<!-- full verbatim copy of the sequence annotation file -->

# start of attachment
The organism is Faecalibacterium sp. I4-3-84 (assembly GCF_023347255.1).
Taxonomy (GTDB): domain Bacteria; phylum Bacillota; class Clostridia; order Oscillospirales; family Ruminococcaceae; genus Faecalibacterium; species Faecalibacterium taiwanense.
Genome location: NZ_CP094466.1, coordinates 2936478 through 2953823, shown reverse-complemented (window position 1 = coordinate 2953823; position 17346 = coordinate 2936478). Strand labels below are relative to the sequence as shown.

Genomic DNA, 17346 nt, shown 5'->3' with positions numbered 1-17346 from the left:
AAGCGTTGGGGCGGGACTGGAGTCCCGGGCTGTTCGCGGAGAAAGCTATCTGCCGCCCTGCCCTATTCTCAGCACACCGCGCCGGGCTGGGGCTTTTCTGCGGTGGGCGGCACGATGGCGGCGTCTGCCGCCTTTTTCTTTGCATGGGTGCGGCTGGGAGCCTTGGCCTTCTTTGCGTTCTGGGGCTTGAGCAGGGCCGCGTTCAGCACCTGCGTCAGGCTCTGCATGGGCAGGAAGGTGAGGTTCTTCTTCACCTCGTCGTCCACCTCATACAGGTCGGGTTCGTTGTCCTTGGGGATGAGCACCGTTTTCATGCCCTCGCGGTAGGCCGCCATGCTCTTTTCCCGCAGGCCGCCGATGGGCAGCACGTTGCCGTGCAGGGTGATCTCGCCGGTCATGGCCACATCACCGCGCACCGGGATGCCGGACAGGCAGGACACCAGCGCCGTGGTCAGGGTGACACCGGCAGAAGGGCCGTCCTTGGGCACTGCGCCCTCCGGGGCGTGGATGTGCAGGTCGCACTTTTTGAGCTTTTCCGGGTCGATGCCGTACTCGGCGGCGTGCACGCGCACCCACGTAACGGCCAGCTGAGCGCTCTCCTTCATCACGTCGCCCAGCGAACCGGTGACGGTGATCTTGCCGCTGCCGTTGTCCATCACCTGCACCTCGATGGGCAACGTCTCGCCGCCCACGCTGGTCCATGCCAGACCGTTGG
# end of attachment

The organism is Faecalibacterium sp. I4-3-84 (assembly GCF_023347255.1).
Taxonomy (GTDB): domain Bacteria; phylum Bacillota; class Clostridia; order Oscillospirales; family Ruminococcaceae; genus Faecalibacterium; species Faecalibacterium taiwanense.
Genome location: NZ_CP094466.1, coordinates 2936478 through 2953823, shown reverse-complemented (window position 1 = coordinate 2953823; position 17346 = coordinate 2936478). Strand labels below are relative to the sequence as shown.

Genomic DNA, 17346 nt, shown 5'->3' with positions numbered 1-17346 from the left:
AAGCGTTGGGGCGGGACTGGAGTCCCGGGCTGTTCGCGGAGAAAGCTATCTGCCGCCCTGCCCTATTCTCAGCACACCGCGCCGGGCTGGGGCTTTTCTGCGGTGGGCGGCACGATGGCGGCGTCTGCCGCCTTTTTCTTTGCATGGGTGCGGCTGGGAGCCTTGGCCTTCTTTGCGTTCTGGGGCTTGAGCAGGGCCGCGTTCAGCACCTGCGTCAGGCTCTGCATGGGCAGGAAGGTGAGGTTCTTCTTCACCTCGTCGTCCACCTCATACAGGTCGGGTTCGTTGTCCTTGGGGATGAGCACCGTTTTCATGCCCTCGCGGTAGGCCGCCATGCTCTTTTCCCGCAGGCCGCCGATGGGCAGCACGTTGCCGTGCAGGGTGATCTCGCCGGTCATGGCCACATCACCGCGCACCGGGATGCCGGACAGGCAGGACACCAGCGCCGTGGTCAGGGTGACACCGGCAGAAGGGCCGTCCTTGGGCACTGCGCCCTCCGGGGCGTGGATGTGCAGGTCGCACTTTTTGAGCTTTTCCGGGTCGATGCCGTACTCGGCGGCGTGCACGCGCACCCACGTAACGGCCAGCTGAGCGCTCTCCTTCATCACGTCGCCCAGCGAACCGGTGACGGTGATCTTGCCGCTGCCGTTGTCCATCACCTGCACCTCGATGGGCAACGTCTCGCCGCCCACGCTGGTCCATGCCAGACCGTTGG